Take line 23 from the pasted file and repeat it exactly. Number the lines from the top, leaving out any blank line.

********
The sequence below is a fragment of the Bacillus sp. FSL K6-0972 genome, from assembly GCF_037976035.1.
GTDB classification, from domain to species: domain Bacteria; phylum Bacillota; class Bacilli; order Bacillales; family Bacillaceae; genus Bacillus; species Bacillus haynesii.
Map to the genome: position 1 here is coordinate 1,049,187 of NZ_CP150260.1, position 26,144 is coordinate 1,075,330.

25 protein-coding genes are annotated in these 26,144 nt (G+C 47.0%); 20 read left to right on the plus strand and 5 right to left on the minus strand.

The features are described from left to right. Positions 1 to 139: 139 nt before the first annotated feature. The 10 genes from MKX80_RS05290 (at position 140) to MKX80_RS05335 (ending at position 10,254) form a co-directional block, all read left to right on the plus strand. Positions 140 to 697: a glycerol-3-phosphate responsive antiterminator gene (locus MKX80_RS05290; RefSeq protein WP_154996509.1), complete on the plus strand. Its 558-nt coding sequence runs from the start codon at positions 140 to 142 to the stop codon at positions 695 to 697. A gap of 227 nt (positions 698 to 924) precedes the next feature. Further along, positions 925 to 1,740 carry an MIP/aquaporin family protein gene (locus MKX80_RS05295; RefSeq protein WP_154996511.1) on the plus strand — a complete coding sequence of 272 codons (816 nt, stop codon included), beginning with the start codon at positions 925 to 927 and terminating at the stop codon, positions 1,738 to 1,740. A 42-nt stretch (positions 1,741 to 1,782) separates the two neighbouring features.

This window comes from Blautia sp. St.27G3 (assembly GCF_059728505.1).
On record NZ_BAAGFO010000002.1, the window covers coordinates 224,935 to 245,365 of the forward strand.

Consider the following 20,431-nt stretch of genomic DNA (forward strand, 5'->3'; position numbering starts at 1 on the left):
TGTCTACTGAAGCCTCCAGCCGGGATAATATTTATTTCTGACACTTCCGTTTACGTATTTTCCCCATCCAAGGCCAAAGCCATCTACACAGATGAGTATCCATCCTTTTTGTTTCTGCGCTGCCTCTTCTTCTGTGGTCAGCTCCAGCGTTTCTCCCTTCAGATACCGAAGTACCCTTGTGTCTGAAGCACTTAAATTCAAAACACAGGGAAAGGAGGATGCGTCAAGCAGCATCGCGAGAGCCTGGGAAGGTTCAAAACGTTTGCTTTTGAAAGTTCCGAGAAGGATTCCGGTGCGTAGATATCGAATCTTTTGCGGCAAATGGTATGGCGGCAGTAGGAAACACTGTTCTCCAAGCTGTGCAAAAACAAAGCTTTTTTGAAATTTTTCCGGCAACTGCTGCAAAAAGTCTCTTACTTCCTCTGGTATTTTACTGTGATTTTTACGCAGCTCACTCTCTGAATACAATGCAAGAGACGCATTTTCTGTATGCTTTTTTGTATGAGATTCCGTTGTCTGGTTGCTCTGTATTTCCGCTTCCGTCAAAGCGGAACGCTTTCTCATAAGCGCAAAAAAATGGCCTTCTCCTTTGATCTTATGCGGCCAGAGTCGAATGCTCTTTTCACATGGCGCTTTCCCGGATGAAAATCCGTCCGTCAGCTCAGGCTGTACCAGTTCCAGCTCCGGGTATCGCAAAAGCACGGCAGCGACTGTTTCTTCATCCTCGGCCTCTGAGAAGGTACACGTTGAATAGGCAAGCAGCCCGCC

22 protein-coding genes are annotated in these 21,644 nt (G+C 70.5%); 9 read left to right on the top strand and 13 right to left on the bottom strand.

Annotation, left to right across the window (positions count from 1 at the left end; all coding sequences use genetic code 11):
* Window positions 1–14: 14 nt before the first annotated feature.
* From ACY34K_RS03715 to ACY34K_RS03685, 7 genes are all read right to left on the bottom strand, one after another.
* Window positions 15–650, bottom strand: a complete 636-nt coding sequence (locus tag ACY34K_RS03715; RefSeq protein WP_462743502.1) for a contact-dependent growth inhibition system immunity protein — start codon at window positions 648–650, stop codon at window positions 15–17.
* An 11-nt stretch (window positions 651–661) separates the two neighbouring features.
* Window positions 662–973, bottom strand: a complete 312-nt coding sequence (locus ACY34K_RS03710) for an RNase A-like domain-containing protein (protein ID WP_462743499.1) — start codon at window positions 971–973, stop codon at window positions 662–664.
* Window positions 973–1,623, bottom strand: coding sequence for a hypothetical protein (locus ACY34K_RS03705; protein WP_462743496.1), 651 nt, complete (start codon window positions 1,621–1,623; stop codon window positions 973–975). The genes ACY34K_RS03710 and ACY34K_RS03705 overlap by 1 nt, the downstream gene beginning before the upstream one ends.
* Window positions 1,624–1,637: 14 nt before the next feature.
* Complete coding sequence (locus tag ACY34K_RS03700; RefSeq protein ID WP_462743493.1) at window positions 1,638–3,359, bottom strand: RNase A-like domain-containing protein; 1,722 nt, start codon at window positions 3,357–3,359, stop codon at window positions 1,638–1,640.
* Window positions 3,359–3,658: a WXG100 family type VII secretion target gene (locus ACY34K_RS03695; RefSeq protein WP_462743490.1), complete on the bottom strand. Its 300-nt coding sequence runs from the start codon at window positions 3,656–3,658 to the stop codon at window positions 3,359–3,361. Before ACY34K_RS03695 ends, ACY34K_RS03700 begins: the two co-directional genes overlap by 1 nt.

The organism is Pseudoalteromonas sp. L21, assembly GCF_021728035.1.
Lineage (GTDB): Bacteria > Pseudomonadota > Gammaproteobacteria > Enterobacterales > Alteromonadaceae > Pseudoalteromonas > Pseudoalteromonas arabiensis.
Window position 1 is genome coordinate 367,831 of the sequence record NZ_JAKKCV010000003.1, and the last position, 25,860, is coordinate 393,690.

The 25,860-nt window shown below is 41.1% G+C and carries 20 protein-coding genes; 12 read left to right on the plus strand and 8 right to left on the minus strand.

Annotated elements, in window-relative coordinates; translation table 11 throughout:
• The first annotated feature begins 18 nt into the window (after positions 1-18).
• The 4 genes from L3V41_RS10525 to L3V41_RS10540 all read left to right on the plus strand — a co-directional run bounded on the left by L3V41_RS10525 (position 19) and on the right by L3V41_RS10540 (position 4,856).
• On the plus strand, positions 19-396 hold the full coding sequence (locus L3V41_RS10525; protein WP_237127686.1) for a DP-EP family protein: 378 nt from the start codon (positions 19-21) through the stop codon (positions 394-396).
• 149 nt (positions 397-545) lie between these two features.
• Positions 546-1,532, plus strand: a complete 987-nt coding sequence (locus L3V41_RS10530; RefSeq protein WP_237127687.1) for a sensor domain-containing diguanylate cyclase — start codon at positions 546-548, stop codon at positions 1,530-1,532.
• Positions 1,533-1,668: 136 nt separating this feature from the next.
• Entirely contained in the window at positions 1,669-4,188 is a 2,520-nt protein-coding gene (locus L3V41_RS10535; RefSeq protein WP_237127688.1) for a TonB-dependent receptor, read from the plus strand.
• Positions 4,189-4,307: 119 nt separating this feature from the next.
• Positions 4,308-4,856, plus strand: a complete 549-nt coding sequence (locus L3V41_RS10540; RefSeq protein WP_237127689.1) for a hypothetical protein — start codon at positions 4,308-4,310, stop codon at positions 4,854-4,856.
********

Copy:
Window position 1 is genome coordinate 367,831 of the sequence record NZ_JAKKCV010000003.1, and the last position, 25,860, is coordinate 393,690.